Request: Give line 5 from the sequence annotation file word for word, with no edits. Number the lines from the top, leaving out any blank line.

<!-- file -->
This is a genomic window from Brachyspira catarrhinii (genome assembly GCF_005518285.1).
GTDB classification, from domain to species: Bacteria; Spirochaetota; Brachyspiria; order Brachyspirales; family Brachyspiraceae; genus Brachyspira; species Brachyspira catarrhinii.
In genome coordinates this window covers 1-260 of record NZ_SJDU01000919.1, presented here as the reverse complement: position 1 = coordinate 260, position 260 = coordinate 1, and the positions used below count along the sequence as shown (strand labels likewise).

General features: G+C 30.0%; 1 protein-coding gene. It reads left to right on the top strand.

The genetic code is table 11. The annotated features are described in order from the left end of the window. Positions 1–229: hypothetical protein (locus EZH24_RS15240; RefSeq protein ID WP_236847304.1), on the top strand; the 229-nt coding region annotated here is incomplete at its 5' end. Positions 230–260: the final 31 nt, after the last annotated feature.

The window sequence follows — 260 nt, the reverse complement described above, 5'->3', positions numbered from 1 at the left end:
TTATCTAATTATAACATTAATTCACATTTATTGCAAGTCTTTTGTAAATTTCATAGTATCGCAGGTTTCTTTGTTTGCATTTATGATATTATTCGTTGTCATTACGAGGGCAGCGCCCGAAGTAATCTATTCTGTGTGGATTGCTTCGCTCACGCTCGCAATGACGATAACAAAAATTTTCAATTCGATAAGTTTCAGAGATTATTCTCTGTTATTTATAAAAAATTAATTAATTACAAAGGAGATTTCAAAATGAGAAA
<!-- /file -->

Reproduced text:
The genetic code is table 11. The annotated features are described in order from the left end of the window. Positions 1–229: hypothetical protein (locus EZH24_RS15240; RefSeq protein ID WP_236847304.1), on the top strand; the 229-nt coding region annotated here is incomplete at its 5' end. Positions 230–260: the final 31 nt, after the last annotated feature.